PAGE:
Cus­tomiza­tion trend sweeps lo­cal brands

China Daily (Latin America Weekly) - - Business - By LIU YUKUN li­uyukun@chi­

Xia Hao, 22, a se­nior univer­sity stu­dent from Linzi county, Shan­dong prov­ince, thought noth­ing of splurg­ing 1,000 yuan ($157) on a set of cus­tom­ized skin­care prod­ucts to gift them to his girl­friend on May 20.

The date, when pro­nounced in Chi­nese, sounds like ‘I love you’, and hence has come to be re­garded as the Chi­nese Valen­tine’s Day.

For Xia, the skin­care prod­ucts make for per­fect valentines. “I think my girl­friend will like them as their unique for­mula suits her skin per­fectly. Even I’d like to re­ceive such per­son­al­ized valentines rather than one-size-fits-all gifts.”

Small won­der, fash­ion, cos­met­ics, ac­ces­sories, even fur­ni­ture brands in China are em­brac­ing cus­tomiza­tion as a way to win new cus­tomers. And us­ing lat­est dig­i­tal tech­nolo­gies like ar­ti­fi­cial in­tel­li­gence and big data an­a­lyt­ics, mar­ket re­search firms are help­ing brands cus­tomize their prod­ucts and ser­vices.

Ac­cord­ing to a re­port on, a news web­site and app pub­lished by Sta­te­owned China Ra­dio In­ter­na­tional, about 70 per­cent of fur­ni­ture com­pa­nies are adopt­ing cus­tom­ized man­u­fac­tur­ing.

A sim­i­lar re­port on,at­e­ch­nol­o­gyin­dus­try news web­site, shows that over 50 per­cent of or­ders from Ctrip, a Shang­hai-based on­line travel web­site and app, sought par­tial or fully cus­tom­ized trips.

“Cus­tomiza­tion is on the rise,” said Liu Zi­jun, a se­nior con­sul­tant at Xi­man Color, an arts in­sti­tute in Bei­jing. “Now, con­sumers want bet­ter and more per­son­al­ized ser­vices as they have more money to spend on things over and above their ba­sic needs.”

In line with the trend, Shan­dong Lin­sen Biotech Co Ltd, a skin­care com­pany based in Linzi county, has pro­duced hand-held de­vices that al­low its cus­tomers to make their own skin­care prod­ucts at home.

“We think cus­tomiza­tion is a very promis­ing trend to gen­er­ate higher sales,” said Zheng Tao, gen­eral man­ager of Lin­sen. “In the past, we mainly fo­cused on re­search and devel­op­ment of our lines of beauty prod­ucts like creams and syrups. And be­fore that, we were rose planters.”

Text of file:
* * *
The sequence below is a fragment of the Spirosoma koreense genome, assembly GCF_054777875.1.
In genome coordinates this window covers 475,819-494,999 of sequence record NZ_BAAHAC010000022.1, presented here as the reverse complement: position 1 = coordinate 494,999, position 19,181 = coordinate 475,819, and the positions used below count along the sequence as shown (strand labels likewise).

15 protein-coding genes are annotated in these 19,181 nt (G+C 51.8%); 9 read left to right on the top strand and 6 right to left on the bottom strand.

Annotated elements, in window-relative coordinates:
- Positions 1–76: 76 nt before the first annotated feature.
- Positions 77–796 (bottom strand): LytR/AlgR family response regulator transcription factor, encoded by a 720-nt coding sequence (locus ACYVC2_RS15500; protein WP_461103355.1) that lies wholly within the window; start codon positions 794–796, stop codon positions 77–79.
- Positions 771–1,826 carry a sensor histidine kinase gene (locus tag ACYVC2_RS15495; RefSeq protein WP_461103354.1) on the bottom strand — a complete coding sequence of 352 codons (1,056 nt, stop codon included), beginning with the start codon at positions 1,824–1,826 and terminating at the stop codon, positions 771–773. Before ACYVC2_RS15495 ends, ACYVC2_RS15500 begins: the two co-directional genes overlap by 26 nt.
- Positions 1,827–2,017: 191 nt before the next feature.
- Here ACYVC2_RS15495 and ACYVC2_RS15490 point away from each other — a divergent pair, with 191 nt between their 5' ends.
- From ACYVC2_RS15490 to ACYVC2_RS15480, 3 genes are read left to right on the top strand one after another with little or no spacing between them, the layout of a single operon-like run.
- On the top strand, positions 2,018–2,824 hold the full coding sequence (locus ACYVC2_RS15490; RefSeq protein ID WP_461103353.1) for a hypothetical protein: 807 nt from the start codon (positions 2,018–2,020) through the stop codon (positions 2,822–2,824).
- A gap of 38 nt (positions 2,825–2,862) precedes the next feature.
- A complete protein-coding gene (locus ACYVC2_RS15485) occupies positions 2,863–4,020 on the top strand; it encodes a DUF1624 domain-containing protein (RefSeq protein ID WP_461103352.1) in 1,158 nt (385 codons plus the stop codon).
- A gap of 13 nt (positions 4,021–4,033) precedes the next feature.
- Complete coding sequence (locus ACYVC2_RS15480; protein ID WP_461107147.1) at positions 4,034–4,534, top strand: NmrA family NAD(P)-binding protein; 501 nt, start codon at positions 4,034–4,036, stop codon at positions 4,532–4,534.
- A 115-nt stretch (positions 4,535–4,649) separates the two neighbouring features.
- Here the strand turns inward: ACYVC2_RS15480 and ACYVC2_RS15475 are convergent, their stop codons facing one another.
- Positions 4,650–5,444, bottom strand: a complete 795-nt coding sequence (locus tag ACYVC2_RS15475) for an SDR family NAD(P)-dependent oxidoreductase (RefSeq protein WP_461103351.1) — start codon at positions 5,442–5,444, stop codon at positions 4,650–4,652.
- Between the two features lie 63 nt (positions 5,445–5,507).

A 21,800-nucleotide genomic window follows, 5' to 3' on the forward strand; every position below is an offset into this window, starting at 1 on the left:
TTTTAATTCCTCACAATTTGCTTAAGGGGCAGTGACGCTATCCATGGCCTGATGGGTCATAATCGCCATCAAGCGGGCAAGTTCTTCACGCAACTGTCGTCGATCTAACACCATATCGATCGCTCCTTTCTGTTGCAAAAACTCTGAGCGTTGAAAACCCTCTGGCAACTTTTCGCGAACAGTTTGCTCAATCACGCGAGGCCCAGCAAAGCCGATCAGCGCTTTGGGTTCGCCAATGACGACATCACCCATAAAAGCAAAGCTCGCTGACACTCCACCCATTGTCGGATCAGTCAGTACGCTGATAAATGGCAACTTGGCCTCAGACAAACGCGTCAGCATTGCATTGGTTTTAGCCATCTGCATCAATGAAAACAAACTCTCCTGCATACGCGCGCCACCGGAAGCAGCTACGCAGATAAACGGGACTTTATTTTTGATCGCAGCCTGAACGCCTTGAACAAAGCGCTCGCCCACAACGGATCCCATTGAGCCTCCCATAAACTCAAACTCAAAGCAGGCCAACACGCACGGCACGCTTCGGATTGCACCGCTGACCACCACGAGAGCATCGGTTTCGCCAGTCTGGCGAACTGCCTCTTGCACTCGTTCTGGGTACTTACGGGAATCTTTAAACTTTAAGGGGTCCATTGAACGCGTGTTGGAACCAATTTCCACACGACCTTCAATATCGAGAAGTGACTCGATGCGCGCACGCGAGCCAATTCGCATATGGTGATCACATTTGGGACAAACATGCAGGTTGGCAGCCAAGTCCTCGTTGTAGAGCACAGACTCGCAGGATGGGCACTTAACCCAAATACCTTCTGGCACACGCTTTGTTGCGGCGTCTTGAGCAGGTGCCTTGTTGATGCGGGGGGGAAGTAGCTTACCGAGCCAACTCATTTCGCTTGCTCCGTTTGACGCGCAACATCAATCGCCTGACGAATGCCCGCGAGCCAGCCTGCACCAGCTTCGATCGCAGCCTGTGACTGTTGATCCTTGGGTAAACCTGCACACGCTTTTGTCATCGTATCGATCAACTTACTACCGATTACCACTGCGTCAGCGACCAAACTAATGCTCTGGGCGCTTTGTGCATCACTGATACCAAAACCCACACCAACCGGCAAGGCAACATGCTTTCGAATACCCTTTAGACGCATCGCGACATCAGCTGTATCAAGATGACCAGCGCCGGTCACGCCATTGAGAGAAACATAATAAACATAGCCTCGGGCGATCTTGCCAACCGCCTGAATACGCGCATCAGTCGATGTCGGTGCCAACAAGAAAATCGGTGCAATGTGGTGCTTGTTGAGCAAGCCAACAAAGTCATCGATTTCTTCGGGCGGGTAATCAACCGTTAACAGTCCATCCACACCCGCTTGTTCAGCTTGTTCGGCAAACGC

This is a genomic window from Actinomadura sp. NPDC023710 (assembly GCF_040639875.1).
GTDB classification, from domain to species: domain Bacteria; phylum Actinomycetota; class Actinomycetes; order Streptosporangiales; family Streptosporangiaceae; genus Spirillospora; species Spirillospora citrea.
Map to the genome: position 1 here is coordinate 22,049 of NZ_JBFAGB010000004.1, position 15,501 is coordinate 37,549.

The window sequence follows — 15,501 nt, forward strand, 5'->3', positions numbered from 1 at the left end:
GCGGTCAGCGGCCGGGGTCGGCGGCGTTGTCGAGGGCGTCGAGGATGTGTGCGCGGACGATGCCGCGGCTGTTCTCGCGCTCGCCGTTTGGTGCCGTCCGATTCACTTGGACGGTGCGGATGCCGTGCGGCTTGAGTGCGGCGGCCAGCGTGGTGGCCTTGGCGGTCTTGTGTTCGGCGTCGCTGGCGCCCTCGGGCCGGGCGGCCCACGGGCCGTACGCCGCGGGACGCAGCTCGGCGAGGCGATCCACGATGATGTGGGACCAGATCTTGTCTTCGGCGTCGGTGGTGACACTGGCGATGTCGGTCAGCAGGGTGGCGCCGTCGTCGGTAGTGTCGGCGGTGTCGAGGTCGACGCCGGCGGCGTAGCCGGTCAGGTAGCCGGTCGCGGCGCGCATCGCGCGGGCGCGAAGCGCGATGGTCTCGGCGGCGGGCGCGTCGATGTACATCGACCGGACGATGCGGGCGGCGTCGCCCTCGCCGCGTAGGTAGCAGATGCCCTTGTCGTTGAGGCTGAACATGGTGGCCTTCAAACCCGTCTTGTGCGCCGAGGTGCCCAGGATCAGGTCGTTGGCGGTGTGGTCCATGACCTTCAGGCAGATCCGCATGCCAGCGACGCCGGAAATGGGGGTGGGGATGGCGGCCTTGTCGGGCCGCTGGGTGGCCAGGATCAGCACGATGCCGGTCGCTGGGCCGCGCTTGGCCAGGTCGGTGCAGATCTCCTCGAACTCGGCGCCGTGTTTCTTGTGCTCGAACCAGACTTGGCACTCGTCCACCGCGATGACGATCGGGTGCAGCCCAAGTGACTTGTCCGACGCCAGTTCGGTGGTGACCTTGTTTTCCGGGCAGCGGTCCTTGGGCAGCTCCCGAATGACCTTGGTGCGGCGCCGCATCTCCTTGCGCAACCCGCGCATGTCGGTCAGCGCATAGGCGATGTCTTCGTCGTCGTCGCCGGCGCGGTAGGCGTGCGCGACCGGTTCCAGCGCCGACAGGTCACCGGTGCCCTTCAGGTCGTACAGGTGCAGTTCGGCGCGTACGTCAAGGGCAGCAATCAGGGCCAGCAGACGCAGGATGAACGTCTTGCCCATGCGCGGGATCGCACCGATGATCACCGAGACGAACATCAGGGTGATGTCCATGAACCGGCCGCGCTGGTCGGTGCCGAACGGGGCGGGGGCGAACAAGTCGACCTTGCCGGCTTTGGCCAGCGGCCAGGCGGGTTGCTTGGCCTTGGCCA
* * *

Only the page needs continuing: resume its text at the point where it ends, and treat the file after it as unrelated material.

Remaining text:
Zhang said that com­pared with the past when most of their rev­enues were from rose plan­ta­tions, the cur­rent sales of cus­tom­ized skin­care prod­ucts and de­vices gen­er­ate more rev­enues, and even cre­ated thou­sands of job op­por­tu­ni­ties for neigh­bor­ing vil­lagers.

Zheng claimed Lin­sen’s new prod­ucts are among the mar­ket best­sellers. “Our cus­tomers pre­fer to choose ingredients for spe­cific fea­tures like feel­ings and aro­mas. Be­yond that, our cus­tomers want re­li­able mea­sure­ments based on data in choos­ing skin­care prod­ucts. Af­ter all, every­one has dif­fer­ent skin types. They all want their skin to look the best, and nu­ances mat­ter a lot.”

Agreed Liu. “Con­sumers in pur­suit of beauty now pre­fer to spend money even on ex­pe­ri­ences. The con­stant shut­tling be­tween dig­i­tal and phys­i­cal realms helps achieve their goals.”

Ac­cord­ing to a re­cent in­dus­try re­port on ad­, a web­site about startup busi­ness own­ers, dig­i­tal­iza­tion is a trend in fur­ni­ture man­u­fac­tur­ing. Doors that can be re­mote-con­trolled is a top choice for many work­ing par­ents with young chil­dren.

“I def­i­nitely pre­fer doors with that (re­mote-con­trol) func­tion,” said Bei­jing-based Marhaba Abat, an edi­tor at CRI. She hails from western Uygur re­gion of China.

“Both my hus­band and I need to work from 9 am to 5 pm to raise our fam­ily, but it’s not al­ways easy to find some­one trust­wor­thy to take care of our 10-month-old son.”

Marhaba said she would

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